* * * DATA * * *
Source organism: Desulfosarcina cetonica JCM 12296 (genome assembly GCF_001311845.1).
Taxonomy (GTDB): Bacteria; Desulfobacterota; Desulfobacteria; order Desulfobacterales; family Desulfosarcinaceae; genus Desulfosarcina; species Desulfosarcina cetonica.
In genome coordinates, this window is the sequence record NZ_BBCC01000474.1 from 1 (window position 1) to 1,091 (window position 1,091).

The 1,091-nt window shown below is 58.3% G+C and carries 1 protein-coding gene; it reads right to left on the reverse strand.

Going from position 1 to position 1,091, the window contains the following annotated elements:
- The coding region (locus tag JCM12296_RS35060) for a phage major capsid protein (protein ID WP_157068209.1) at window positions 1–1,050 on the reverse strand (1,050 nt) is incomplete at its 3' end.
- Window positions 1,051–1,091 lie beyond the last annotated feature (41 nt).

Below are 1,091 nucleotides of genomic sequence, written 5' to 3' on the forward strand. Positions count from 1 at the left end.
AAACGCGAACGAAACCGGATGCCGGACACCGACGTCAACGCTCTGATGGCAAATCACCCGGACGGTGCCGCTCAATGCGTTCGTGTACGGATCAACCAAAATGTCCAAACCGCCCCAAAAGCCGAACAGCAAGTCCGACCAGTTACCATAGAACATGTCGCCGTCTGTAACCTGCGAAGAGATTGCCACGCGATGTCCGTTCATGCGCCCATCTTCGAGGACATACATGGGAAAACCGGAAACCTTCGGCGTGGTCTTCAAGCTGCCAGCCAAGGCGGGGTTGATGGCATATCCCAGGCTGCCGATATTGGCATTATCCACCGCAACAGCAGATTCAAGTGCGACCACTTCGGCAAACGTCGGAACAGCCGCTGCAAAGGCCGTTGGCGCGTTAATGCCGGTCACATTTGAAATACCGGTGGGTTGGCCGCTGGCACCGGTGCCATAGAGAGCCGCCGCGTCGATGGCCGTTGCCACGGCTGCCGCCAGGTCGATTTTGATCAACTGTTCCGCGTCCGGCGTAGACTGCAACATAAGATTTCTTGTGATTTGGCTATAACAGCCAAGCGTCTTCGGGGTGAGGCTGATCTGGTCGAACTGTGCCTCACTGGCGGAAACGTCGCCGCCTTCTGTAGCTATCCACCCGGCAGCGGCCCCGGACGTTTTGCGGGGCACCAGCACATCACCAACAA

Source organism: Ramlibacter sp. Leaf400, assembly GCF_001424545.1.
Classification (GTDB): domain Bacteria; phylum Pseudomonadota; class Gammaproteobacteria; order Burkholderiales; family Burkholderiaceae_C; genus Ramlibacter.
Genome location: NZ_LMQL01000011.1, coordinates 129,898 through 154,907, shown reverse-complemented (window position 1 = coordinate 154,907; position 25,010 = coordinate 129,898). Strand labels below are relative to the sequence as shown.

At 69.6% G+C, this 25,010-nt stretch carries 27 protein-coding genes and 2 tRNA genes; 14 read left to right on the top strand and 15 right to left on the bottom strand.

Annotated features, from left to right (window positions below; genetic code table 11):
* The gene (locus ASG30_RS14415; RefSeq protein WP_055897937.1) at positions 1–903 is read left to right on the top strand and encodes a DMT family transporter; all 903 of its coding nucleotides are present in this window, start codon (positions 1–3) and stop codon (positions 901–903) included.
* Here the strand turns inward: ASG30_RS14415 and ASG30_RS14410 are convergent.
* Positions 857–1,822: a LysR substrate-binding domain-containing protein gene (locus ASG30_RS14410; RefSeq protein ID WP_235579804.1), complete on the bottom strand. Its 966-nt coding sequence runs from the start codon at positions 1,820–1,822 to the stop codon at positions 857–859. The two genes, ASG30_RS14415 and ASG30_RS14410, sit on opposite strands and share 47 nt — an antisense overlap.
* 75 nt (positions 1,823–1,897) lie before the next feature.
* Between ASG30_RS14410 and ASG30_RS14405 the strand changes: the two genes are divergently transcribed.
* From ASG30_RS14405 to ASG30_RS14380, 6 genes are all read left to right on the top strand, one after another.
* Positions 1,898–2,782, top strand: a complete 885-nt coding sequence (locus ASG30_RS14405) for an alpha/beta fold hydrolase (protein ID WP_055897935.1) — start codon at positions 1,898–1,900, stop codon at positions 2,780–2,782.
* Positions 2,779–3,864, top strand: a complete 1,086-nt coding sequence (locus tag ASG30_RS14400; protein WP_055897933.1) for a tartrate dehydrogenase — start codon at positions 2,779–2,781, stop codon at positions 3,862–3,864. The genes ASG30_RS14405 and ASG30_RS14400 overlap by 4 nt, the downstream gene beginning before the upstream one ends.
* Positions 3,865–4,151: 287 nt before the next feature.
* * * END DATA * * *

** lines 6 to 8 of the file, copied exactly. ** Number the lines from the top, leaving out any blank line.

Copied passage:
- The coding region (locus tag JCM12296_RS35060) for a phage major capsid protein (protein ID WP_157068209.1) at window positions 1–1,050 on the reverse strand (1,050 nt) is incomplete at its 3' end.
- Window positions 1,051–1,091 lie beyond the last annotated feature (41 nt).

Below are 1,091 nucleotides of genomic sequence, written 5' to 3' on the forward strand. Positions count from 1 at the left end.